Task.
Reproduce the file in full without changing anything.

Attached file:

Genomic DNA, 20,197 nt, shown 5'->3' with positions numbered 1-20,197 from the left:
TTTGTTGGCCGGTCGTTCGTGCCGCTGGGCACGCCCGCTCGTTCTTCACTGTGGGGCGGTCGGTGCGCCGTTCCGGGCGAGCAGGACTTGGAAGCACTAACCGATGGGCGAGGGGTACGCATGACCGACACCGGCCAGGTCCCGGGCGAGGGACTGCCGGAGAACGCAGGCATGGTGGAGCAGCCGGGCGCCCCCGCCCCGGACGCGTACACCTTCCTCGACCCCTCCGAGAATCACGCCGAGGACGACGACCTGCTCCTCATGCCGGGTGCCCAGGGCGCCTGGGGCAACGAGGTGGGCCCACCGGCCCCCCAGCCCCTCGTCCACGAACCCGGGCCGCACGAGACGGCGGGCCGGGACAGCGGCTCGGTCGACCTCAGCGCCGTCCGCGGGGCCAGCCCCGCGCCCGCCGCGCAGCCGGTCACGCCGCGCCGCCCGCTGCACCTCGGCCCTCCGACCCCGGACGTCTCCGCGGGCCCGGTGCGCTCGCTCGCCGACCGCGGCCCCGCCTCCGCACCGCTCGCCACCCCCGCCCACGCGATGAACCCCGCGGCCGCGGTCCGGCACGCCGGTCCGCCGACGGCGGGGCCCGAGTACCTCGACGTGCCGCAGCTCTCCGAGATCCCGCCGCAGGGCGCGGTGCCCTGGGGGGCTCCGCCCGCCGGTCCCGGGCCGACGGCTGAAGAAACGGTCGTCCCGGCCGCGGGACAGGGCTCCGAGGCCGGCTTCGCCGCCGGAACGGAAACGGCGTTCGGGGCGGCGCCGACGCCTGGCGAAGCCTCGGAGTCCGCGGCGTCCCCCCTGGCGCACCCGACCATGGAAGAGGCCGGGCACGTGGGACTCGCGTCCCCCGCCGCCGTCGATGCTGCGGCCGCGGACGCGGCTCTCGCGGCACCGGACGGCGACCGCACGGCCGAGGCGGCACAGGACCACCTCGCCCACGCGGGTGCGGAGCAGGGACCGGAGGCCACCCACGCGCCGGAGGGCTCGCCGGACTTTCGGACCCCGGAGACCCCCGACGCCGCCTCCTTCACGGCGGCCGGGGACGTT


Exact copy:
Genomic DNA, 20,197 nt, shown 5'->3' with positions numbered 1-20,197 from the left:
TTTGTTGGCCGGTCGTTCGTGCCGCTGGGCACGCCCGCTCGTTCTTCACTGTGGGGCGGTCGGTGCGCCGTTCCGGGCGAGCAGGACTTGGAAGCACTAACCGATGGGCGAGGGGTACGCATGACCGACACCGGCCAGGTCCCGGGCGAGGGACTGCCGGAGAACGCAGGCATGGTGGAGCAGCCGGGCGCCCCCGCCCCGGACGCGTACACCTTCCTCGACCCCTCCGAGAATCACGCCGAGGACGACGACCTGCTCCTCATGCCGGGTGCCCAGGGCGCCTGGGGCAACGAGGTGGGCCCACCGGCCCCCCAGCCCCTCGTCCACGAACCCGGGCCGCACGAGACGGCGGGCCGGGACAGCGGCTCGGTCGACCTCAGCGCCGTCCGCGGGGCCAGCCCCGCGCCCGCCGCGCAGCCGGTCACGCCGCGCCGCCCGCTGCACCTCGGCCCTCCGACCCCGGACGTCTCCGCGGGCCCGGTGCGCTCGCTCGCCGACCGCGGCCCCGCCTCCGCACCGCTCGCCACCCCCGCCCACGCGATGAACCCCGCGGCCGCGGTCCGGCACGCCGGTCCGCCGACGGCGGGGCCCGAGTACCTCGACGTGCCGCAGCTCTCCGAGATCCCGCCGCAGGGCGCGGTGCCCTGGGGGGCTCCGCCCGCCGGTCCCGGGCCGACGGCTGAAGAAACGGTCGTCCCGGCCGCGGGACAGGGCTCCGAGGCCGGCTTCGCCGCCGGAACGGAAACGGCGTTCGGGGCGGCGCCGACGCCTGGCGAAGCCTCGGAGTCCGCGGCGTCCCCCCTGGCGCACCCGACCATGGAAGAGGCCGGGCACGTGGGACTCGCGTCCCCCGCCGCCGTCGATGCTGCGGCCGCGGACGCGGCTCTCGCGGCACCGGACGGCGACCGCACGGCCGAGGCGGCACAGGACCACCTCGCCCACGCGGGTGCGGAGCAGGGACCGGAGGCCACCCACGCGCCGGAGGGCTCGCCGGACTTTCGGACCCCGGAGACCCCCGACGCCGCCTCCTTCACGGCGGCCGGGGACGTT